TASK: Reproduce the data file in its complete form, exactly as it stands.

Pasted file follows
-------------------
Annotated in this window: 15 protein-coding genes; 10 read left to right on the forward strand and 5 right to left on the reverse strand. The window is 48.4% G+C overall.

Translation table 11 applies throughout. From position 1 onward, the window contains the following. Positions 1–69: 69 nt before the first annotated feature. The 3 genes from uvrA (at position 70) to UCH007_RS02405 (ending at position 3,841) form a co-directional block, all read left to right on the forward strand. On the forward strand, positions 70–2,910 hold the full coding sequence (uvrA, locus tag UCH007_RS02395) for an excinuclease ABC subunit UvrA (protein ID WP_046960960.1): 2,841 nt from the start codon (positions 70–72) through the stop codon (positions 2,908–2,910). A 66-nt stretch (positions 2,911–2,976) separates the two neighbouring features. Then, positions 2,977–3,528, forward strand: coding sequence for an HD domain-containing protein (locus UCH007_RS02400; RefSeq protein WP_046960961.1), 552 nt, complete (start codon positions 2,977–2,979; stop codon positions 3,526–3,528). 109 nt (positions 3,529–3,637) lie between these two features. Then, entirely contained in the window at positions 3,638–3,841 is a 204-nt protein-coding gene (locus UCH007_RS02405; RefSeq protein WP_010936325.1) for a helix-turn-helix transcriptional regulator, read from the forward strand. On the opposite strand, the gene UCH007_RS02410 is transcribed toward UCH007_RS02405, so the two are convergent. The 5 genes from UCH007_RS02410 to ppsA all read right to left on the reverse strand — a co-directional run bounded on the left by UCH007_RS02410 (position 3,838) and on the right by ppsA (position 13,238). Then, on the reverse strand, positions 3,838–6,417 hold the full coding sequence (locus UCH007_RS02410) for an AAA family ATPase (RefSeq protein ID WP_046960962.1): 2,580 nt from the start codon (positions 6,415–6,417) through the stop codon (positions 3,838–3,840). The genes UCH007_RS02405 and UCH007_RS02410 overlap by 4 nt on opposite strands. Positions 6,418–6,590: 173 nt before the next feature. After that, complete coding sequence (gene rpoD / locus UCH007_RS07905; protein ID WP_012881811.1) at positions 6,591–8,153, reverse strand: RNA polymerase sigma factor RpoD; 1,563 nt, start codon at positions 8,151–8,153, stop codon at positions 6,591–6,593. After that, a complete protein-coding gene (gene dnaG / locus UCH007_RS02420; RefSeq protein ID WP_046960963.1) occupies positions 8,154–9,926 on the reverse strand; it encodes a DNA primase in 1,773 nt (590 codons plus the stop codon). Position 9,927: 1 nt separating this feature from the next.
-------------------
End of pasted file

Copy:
Annotated in this window: 15 protein-coding genes; 10 read left to right on the forward strand and 5 right to left on the reverse strand. The window is 48.4% G+C overall.

Translation table 11 applies throughout. From position 1 onward, the window contains the following. Positions 1–69: 69 nt before the first annotated feature. The 3 genes from uvrA (at position 70) to UCH007_RS02405 (ending at position 3,841) form a co-directional block, all read left to right on the forward strand. On the forward strand, positions 70–2,910 hold the full coding sequence (uvrA, locus tag UCH007_RS02395) for an excinuclease ABC subunit UvrA (protein ID WP_046960960.1): 2,841 nt from the start codon (positions 70–72) through the stop codon (positions 2,908–2,910). A 66-nt stretch (positions 2,911–2,976) separates the two neighbouring features. Then, positions 2,977–3,528, forward strand: coding sequence for an HD domain-containing protein (locus UCH007_RS02400; RefSeq protein WP_046960961.1), 552 nt, complete (start codon positions 2,977–2,979; stop codon positions 3,526–3,528). 109 nt (positions 3,529–3,637) lie between these two features. Then, entirely contained in the window at positions 3,638–3,841 is a 204-nt protein-coding gene (locus UCH007_RS02405; RefSeq protein WP_010936325.1) for a helix-turn-helix transcriptional regulator, read from the forward strand. On the opposite strand, the gene UCH007_RS02410 is transcribed toward UCH007_RS02405, so the two are convergent. The 5 genes from UCH007_RS02410 to ppsA all read right to left on the reverse strand — a co-directional run bounded on the left by UCH007_RS02410 (position 3,838) and on the right by ppsA (position 13,238). Then, on the reverse strand, positions 3,838–6,417 hold the full coding sequence (locus UCH007_RS02410) for an AAA family ATPase (RefSeq protein ID WP_046960962.1): 2,580 nt from the start codon (positions 6,415–6,417) through the stop codon (positions 3,838–3,840). The genes UCH007_RS02405 and UCH007_RS02410 overlap by 4 nt on opposite strands. Positions 6,418–6,590: 173 nt before the next feature. After that, complete coding sequence (gene rpoD / locus UCH007_RS07905; protein ID WP_012881811.1) at positions 6,591–8,153, reverse strand: RNA polymerase sigma factor RpoD; 1,563 nt, start codon at positions 8,151–8,153, stop codon at positions 6,591–6,593. After that, a complete protein-coding gene (gene dnaG / locus UCH007_RS02420; RefSeq protein ID WP_046960963.1) occupies positions 8,154–9,926 on the reverse strand; it encodes a DNA primase in 1,773 nt (590 codons plus the stop codon). Position 9,927: 1 nt separating this feature from the next.